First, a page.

You may have heard about ChatGPT, the artificial intelligence language model that can understand and generate language. It uses machine learning to analyze and respond to questions by the users. It can give you information about a wide range of topics.
In this post, I am going to explore five different ways you can use it. Some are great, some are terrible. I hope showing you the good and the bad will help you realize what you can and cannot use the tool for. I will provide five examples, organized from worst to best use of ChatGPT.
Before we start, it is important to keep in mind that ChatGPT is a language model and not a search engine, so it is good at creating sentences that are grammatically correct, but the information may be incorrect.
1. Ask ChatGPT about specific ancestors (very bad)
You can ask ChatGPT about specific ancestors. As it is a language model, it will often be able to generate a plausible-sounding text about them.
In this example, I asked it about my ancestor Arend Kastein. The text it generated is full of errors:
- Arend was born on 1 August 1817, not 9 January 1817.
- He was not a farmer and land owner, but a police constable.
- He did not serve on the town council.
- He was not known for progressive ideas nor was he involved in the development of farming techniques in the region.
- He died on 11 April 1903, not 8 January 1903.
This shows why it is a bad idea to ask a language model to generate a text about an ancestor. It will fill in the blanks with things that sound plausible, but it does not care about the facts. This is a bad use of ChatGPT. It can lead to a lot of garbage. Some people refer to this as ChatGPT “hallucinating” which I think is an accurate description.
2. Ask ChatGPT for literature references (bad)
You can ask ChatGPT about sources or literature references for topics of interest. Here is an example where I ask it to suggest books about Haarlem in the 17th century.
I checked all five suggestions in WorldCat and none of the books exist. Some of the authors are legitimate writers about similar subjects, which is probably what prompted ChatGPT to generate these titles. ChatGPT does not care about truth, it cares about probable-sounding words.
These results are useless but are not likely to get you in trouble because you will notice the issue as soon as you actually try to consult one of these works.
3. Ask ChatGPT about historical context (meh)
You can ask ChatGPT about historical context. For example, I asked it what caused people to emigrate from the Netherlands in the 1840s.
The reply I got gave me four different angles to explore. I do not quite agree with the second point since it omits the government oppression of Christian Reformed people. While Catholics and Jews were discriminated against, I would not characterize that as persecution at that time. Another thing I do not agree with is the inclusion of Canada as a popular destination, since that did not start until the 1900s, and did not really take off until after World War II.
This example shows that you cannot just accept the answers but have to do your own further research to verify. It does give us four angles to explore further, which is useful. But the details can be wrong, which we wouldn’t know unless we did further research. This use of ChatGPT is risky, since you may not recognize the errors.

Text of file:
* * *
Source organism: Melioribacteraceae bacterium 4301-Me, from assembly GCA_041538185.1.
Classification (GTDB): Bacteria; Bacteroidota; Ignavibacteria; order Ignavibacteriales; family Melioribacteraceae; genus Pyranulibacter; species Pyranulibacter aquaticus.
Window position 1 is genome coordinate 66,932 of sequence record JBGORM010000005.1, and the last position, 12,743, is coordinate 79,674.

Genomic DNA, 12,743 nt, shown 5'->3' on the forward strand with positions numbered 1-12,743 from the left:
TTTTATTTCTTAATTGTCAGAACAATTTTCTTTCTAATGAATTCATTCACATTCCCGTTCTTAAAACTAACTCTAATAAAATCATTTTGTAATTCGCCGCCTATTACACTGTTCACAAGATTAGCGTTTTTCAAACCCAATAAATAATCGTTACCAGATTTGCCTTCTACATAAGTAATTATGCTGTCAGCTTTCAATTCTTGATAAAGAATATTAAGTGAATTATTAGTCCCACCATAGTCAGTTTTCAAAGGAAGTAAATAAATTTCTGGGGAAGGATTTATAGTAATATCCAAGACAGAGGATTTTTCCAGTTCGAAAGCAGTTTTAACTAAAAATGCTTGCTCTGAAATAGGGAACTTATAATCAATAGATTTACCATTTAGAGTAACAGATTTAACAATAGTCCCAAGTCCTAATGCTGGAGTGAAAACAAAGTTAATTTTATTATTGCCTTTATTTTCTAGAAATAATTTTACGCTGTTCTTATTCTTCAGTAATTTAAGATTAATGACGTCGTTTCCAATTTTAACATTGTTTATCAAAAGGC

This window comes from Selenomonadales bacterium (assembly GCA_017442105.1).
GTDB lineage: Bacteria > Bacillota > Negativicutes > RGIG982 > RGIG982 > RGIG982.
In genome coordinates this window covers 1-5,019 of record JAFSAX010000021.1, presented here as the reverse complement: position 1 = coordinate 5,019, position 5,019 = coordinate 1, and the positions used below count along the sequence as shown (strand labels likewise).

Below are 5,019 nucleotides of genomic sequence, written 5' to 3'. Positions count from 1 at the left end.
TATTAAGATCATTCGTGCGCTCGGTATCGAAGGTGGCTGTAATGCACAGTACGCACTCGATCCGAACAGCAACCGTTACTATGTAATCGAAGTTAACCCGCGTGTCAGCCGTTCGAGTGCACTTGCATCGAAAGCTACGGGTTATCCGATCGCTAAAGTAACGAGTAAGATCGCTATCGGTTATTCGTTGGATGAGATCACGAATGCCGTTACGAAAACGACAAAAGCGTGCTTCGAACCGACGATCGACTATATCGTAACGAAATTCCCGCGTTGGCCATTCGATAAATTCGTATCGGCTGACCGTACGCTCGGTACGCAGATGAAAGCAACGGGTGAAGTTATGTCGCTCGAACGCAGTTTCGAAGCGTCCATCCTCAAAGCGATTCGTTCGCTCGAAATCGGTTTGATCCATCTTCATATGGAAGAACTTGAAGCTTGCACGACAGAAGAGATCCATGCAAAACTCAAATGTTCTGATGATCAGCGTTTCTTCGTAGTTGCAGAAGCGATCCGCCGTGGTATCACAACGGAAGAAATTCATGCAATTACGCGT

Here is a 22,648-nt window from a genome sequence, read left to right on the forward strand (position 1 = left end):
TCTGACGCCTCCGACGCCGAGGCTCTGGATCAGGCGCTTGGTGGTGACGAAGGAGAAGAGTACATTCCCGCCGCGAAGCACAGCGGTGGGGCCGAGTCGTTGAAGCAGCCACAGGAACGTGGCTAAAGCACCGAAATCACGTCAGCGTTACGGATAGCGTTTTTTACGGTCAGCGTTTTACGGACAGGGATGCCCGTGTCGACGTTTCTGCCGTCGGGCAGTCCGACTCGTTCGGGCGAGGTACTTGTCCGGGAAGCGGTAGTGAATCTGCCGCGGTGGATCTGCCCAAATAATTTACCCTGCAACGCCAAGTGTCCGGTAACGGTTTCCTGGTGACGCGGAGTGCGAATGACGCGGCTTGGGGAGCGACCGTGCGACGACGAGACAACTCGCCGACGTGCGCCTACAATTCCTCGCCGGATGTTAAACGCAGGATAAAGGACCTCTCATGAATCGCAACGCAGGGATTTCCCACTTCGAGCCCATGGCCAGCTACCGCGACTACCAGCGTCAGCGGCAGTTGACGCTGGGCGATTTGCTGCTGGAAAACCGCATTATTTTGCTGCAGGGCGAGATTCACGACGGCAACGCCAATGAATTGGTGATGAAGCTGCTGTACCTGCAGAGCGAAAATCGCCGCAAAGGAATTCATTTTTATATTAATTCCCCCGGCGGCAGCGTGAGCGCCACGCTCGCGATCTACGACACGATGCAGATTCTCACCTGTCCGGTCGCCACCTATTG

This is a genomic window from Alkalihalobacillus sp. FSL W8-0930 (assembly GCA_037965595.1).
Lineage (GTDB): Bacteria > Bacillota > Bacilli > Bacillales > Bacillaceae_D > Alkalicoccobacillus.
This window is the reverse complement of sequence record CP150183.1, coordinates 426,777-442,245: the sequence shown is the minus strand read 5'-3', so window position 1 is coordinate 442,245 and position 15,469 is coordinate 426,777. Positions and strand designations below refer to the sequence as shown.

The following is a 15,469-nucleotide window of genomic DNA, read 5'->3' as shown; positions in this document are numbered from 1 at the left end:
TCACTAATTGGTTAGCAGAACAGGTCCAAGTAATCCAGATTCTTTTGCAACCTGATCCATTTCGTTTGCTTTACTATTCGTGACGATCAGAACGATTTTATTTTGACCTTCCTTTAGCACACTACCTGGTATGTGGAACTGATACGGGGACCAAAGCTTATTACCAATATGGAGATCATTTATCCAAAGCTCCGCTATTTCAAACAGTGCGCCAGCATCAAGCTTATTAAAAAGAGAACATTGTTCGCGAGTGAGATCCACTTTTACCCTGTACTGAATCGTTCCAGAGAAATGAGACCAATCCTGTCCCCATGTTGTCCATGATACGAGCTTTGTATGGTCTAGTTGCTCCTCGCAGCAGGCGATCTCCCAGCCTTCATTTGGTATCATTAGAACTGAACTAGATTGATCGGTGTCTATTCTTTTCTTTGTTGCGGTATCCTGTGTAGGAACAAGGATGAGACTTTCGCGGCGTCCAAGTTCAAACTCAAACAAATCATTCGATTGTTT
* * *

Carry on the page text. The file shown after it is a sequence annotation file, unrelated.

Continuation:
4. Ask ChatGPT about research strategies to find your ancestors (OK)
You can ask ChatGPT for strategies to use for specific research problems. For example, you can ask it to suggest records to find an occupation of an ancestor in the 1700s.
These suggestions are all valid, though not all completely accurate. For example, most marriage and burial records of churches do not have information about an individual’s occupation, though that is easy to check.
This use of ChatGPT is not risky, since you can just try the suggestions and if you do not find the occpuation, there’s no harm done. It will not lead you to make mistakes and can spark some ideas you haven’t thought of.
5. Ask ChatGPT to translate texts (great)
If you do find information in a language you do not know, you can use ChatGPT to translate for you. For example, if you have a Dutch text you want to translate to English, you can just write a question like “Can you translate this text to English for me” and then paste the Dutch text. Some things you can use this for:
- Transcriptions of original records
- Research guides you find on websites of archives
- Family trees
- Public domain books you find on the Internet Archive.
For example, the Groninger Archieven has published a research guide (PDF). In it you find a paragraph about “boedelinventarissen” that looks interesting but you do not understand it. You can copy the text from the PDF and ask chatGPT to translate it.
This is all about language, and this is where ChatGPT shines. I am impressed with the result. The translation is accurate and understandable. It captures all of the information in the original. This is a great way to use ChatGPT!
ChatGPT has enormous potential, both to be helpful and to be misleading. Like any tool, we have to learn its strengths and weaknesses so we know when to use it. It shines when we use it for things to do with language, such as translating, summarizing, editing. It can get us in trouble when we ask it to generate specific facts. ChatGPT can be useful to generate ideas, that we can then follow up or check ourselves.
How have you been using ChatGPT?